Sea Of Heroes starts off with a really blistering rhythm guitar intro. This is followed by an thunderous bass/drum rhythmic section. This is a slower but far darker track on the album. The vocal harmonies are even presented in a more ghostly, yet haunting fashion. The band still remains on point with the main objective towards the vision for Dead Revolution. Towards the end the band employ almost a choral theme for the vocal harmony as if a mini choir is present in studio live while recording.
The Precipice ( Waiting For The Crash) opens up with a very thunderous drum solo that is quickly followed my the rhythms of bass and riffs of guitars with beautiful keyboard atmospheres to accent the intro. The track then takes a break and drop where a beautiful harmony of the lead vocal and keyboard set the table for the rest of the composition. The lead and backing vocals echoing in and out of one another keep the listener hooked and mesmerized at once. Their echoes beautifully exchange between one another. Instrumentally the time signatures are a perfect compliment with the complexity of the vocal structures. The guitar solo towards then end reminds me very much of the trade off between Dave Murray and Adrian Smith for Iron Maiden.
Here Comes The Sky begins with a subtle yet beautiful acoustic passage. The vocal harmonies sound more like a choir. This is one of the more symphonic and orchestral tracks off of Dead Revolution. The vocal harmonies play quite well to the drum section. The song takes a more progressive angle and continues to climb toward a climatic apex. The rhythm section of drums/bass and guitar are wicked and brooding. This contains a wonderful horned section towards the end on the outro.
Flying Alone rips into a progressive NWOBHM frenzy almost in the vein of Motorhead with a Rick Wakeman playing beautiful keyboard atmosphere. This track makes it quite clear that Hammers of Misfortune wanted to return with a straight up heavy progressive metal album after a 5 year absence since 2011’s 17th Street. The blistering assault continues on this one as well as the other tracks before it on Dead Revolution.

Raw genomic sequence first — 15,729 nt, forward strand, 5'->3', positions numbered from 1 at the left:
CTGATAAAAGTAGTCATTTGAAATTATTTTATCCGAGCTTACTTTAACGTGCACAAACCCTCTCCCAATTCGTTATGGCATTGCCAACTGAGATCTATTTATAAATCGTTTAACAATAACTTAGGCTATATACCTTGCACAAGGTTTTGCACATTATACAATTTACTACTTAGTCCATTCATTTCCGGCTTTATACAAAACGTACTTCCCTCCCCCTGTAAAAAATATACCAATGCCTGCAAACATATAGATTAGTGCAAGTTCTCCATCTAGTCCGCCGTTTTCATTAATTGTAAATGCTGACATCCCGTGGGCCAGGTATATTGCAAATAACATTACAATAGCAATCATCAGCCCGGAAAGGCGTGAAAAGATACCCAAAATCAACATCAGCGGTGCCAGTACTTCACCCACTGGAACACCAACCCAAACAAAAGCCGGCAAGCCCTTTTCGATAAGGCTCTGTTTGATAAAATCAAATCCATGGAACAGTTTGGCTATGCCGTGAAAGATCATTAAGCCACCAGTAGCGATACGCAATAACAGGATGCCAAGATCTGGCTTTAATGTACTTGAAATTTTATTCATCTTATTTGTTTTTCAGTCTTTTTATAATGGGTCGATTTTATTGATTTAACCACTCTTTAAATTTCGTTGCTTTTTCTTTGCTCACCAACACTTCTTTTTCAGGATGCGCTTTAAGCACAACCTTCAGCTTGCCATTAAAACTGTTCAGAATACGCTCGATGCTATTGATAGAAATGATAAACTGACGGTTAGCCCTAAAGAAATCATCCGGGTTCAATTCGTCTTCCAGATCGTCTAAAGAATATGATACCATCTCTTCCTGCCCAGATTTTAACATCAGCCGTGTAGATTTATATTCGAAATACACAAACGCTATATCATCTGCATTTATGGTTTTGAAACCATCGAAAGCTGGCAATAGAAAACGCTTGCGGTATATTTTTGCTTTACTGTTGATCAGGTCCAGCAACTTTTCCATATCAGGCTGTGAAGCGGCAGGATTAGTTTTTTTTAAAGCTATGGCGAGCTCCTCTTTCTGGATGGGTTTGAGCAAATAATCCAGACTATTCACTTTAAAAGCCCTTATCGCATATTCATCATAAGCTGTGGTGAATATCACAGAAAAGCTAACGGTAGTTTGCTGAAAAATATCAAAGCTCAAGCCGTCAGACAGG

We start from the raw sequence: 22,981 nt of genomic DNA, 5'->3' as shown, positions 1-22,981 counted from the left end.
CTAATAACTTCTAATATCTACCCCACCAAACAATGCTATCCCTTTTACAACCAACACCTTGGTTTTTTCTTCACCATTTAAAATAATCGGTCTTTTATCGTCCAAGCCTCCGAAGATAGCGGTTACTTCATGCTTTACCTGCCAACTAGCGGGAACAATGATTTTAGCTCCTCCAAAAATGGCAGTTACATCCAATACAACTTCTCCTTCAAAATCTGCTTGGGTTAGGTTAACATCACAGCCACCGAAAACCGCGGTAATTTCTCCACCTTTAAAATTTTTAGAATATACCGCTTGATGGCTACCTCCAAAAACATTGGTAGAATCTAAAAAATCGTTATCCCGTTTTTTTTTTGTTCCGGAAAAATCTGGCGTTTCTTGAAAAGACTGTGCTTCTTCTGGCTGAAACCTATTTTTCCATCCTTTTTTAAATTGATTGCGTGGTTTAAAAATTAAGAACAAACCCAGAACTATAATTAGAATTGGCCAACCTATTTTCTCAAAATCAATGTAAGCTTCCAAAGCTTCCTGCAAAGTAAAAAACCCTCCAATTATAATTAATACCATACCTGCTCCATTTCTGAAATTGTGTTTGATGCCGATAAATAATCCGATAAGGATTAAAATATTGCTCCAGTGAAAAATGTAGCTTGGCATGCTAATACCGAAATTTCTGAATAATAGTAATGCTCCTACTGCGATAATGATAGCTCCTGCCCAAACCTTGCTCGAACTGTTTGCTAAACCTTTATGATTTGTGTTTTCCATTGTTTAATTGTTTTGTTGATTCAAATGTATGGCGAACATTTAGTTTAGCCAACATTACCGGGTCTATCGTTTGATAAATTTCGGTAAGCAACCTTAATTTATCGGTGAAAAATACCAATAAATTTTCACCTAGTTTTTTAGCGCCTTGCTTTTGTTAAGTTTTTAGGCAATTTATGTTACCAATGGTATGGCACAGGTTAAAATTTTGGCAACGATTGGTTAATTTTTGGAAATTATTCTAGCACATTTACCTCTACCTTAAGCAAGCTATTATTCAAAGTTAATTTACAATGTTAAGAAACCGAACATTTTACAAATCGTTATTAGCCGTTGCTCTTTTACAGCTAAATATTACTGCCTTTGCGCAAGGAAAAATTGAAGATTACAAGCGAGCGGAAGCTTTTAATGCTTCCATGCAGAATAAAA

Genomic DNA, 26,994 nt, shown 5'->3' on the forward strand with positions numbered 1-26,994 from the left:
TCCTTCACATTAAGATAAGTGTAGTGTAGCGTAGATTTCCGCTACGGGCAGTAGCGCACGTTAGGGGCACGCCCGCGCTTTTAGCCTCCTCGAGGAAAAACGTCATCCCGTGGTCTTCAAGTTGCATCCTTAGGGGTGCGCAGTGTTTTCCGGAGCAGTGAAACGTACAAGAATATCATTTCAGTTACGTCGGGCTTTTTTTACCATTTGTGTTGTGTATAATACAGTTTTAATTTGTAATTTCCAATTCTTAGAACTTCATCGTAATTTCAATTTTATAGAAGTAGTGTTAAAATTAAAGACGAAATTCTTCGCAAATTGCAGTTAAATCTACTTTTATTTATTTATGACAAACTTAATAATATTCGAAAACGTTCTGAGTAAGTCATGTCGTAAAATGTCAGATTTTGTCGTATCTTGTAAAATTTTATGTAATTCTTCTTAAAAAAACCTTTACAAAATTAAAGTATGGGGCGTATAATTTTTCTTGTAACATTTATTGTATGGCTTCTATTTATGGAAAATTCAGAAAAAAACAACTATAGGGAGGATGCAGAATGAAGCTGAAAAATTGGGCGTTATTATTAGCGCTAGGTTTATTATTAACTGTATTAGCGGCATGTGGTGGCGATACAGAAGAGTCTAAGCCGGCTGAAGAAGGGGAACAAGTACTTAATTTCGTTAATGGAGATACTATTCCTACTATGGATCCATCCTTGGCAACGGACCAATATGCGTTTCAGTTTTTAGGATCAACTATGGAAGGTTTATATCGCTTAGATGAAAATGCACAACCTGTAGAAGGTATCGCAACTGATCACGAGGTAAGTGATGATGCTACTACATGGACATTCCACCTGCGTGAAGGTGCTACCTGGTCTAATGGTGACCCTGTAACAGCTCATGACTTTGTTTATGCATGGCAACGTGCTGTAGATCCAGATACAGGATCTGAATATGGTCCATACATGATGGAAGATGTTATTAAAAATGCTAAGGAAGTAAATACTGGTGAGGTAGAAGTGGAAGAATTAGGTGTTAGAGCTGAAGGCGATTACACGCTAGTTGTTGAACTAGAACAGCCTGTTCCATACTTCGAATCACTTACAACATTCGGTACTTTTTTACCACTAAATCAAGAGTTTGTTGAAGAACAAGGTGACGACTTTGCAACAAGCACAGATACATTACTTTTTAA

Days Of ‘ 49 ends Dead Revolution in a more stoner doom metal vibe. You can clearly hear bands like Trouble, Black Sabbath and Candlemass influence all over this track. The band still remains on its progressive metal mission however with a more tuned down melody instrumentally and lyrically. The keyboard turns towards a actual piano giving this track a even darker sound.
Hammers Of Misfortune have certainly returned with a total masterpiece. This is a band that has remained very criminally under rated their entire career. This is also a band that deserves European Summer Festival invitation and treatment and even acknowledgement for festivals such as Prog/Power USA and Prog/Power Europe and even Cruise To The Edge . They are one of the best progressive metal bands of the last 20 years and hopefully Dead Revolution will finally garner them the respect by both peers and industry promoters worldwide. I am giving Hammers Of Misfortune’s Dead Revolution a very solid 5/5. This is definitely in my top 10 if not top 5 for 2016 already.